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The Governor’s Highway Safety Association just released a study compiled by Dr. James Hedlund of Highway Safety North that has some sobering statistics on the rise of motorcycle fatalities across Tennessee and the entire country.  The interesting data is buried under confusing graphs and repetitive stats, so we’ve broken out the important facts that could impact Tennessee bikers.   The number of motorcycle fatalities increased over 9% from 2011 and it has increased 14 out of the past 15 years.  While statistics were still being received when the report was released, the soft number of fatalities for 2012 for the country is 5,027 and 124 for Tennessee.

There are several factors cited by the various states for the increase including warmer and dryer weather, an improving economy, and an increase of motorcycle registrations.  We are going to look at these factors a little more closely in this article and then talk about ways to prevent motorcycle fatalities in the 2nd article.

Warmer/Dryer Weather:  There were record high temperatures recorded throughout the country in 2012, with the only exceptions on the continent being the states of Washington and Oregon.  Several states wrote notations with their data referencing the weather as being a large factor in the increase of people riding the motorcycles.  Arkansas cited “warmer/dryer year . . . more riders riding their bikes, especially to work”; Kentucky said “warmer winter months during both the beginning and end of 2012”; and Tennessee noted “warmer temperatures causing more motorcycle miles travelled”.  Anyone who rides a bike knows that riding is usually discretionary, meaning pretty weather makes you want to take the bike and rain makes you want to take the car.  The person reporting for Maryland called the weather in 2012 “Goldilocks Weather – not too hot and not too cold”.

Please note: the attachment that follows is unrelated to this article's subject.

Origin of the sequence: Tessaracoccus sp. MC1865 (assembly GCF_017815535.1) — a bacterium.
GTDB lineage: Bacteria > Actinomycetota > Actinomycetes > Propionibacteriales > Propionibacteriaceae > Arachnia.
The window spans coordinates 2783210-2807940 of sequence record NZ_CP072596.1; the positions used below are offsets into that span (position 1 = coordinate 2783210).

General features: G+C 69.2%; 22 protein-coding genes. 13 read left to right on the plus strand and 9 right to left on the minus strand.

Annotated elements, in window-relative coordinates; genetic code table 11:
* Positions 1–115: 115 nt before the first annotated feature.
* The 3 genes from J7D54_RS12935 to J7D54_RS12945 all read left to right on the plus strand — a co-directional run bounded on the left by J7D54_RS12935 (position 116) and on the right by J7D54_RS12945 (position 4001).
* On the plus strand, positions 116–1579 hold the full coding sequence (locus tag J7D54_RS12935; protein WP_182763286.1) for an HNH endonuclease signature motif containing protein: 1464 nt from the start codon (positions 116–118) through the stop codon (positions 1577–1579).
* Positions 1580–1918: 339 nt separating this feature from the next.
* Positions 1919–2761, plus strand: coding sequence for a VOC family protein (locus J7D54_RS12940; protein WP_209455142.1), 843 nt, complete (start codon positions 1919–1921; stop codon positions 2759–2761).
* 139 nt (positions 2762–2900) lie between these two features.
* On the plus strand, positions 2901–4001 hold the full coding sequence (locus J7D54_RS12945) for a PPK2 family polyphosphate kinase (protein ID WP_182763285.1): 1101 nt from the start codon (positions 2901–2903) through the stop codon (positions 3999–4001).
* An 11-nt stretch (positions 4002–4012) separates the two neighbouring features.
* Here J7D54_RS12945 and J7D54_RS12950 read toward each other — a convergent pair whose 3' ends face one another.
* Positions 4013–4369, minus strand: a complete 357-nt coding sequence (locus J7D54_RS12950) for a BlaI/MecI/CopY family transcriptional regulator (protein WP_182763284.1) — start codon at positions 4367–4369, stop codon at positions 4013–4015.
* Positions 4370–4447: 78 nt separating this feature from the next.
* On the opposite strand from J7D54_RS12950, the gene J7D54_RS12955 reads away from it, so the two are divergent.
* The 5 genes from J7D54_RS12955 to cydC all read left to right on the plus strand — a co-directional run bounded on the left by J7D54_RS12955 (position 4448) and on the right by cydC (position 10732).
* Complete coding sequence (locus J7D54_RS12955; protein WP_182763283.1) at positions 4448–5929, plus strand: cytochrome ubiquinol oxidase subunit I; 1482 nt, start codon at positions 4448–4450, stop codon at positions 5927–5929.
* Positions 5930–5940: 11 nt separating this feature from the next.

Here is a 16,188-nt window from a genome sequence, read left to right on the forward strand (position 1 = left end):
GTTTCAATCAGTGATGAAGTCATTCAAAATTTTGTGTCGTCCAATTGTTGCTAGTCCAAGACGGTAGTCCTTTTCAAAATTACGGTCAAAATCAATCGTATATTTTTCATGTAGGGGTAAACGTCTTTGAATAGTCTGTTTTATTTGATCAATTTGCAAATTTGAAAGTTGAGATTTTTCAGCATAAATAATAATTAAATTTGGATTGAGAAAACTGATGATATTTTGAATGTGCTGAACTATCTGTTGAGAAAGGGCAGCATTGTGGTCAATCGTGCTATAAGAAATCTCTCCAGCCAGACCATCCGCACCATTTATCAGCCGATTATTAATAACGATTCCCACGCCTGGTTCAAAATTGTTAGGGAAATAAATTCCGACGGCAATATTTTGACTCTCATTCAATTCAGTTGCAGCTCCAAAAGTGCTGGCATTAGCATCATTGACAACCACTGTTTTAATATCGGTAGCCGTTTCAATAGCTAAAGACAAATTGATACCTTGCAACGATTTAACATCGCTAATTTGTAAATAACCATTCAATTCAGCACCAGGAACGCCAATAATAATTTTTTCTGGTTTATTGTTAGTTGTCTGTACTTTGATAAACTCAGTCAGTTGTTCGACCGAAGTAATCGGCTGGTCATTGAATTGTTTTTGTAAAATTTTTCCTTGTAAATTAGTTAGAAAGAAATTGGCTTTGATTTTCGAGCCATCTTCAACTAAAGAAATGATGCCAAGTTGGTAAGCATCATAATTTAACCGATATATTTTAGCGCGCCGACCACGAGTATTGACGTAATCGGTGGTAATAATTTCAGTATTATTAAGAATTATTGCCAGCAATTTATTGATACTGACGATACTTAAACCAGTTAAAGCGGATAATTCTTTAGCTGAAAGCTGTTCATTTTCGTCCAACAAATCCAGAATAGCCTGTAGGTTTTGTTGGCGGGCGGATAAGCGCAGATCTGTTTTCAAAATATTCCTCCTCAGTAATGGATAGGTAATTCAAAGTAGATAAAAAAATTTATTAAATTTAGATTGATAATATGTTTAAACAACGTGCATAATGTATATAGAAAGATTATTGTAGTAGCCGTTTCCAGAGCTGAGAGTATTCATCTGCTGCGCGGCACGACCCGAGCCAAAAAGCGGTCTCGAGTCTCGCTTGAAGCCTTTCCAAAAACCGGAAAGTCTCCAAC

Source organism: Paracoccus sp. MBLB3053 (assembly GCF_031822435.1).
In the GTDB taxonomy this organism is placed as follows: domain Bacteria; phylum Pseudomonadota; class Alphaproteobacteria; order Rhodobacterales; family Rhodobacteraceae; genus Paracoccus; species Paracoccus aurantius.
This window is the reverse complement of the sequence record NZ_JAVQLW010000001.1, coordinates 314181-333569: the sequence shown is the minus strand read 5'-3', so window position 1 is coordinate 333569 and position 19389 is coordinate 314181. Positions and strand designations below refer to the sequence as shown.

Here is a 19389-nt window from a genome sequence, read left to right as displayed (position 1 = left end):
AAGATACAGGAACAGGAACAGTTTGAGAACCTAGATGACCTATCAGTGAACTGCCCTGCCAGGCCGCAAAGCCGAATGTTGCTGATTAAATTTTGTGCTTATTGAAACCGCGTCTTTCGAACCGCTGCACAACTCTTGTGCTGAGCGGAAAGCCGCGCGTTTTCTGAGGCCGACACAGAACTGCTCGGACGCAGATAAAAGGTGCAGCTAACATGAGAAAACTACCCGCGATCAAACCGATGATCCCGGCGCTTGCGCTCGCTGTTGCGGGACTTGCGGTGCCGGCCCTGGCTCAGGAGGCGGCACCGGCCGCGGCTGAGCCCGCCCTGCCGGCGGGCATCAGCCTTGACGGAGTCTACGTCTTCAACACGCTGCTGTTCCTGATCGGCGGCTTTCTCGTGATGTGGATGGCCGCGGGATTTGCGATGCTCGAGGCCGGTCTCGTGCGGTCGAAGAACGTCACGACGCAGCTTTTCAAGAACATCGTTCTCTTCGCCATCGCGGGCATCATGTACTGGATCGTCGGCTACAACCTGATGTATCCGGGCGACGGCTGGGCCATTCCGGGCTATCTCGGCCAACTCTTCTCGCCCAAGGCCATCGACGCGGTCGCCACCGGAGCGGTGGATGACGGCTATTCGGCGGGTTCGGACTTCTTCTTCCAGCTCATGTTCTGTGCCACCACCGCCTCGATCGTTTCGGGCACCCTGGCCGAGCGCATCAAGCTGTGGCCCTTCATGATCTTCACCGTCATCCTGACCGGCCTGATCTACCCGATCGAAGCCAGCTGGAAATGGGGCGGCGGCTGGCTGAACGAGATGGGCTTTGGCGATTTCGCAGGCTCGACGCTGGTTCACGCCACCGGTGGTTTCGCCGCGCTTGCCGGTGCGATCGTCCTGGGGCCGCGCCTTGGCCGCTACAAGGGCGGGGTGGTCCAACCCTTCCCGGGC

Improving Economy:  This is a simple enough correlation, more money to spend on items other than essentials means more people purchasing motorcycles, RVs and boats.  Interestingly enough, states who reported worsening economies (California, for instance) reported a decrease in motorcycle fatalities.

Gasoline Prices:  Higher gas encourages people to look for more fuel efficient vehicles and many turn to motorcycles for commuting to and from work.

Motorcycle Registration:  More registrations mean more motorcycles and riders on the road.  Interestingly enough, many states noticed that registrations increased but that rider training did not.  That would perhaps point to a need for new driver safety courses, but we will look into that, and other factors that could reduce motorcycle fatalities, in the 2nd part of this article.

I’ve been protecting bikers who have been injured through the negligence of others for over 20 years now.  I know that most of the accidents that occur between a motorcycle and another vehicle are caused by the other vehicle – not the biker.  If you’ve been injured in a Tennessee motorcycle accident, give me a call to discuss your case or fill out the contact form on the site.  Operators are available for live chats 24 hours a day.  The important thing for you to know is that consultations are free and your rights must be protected.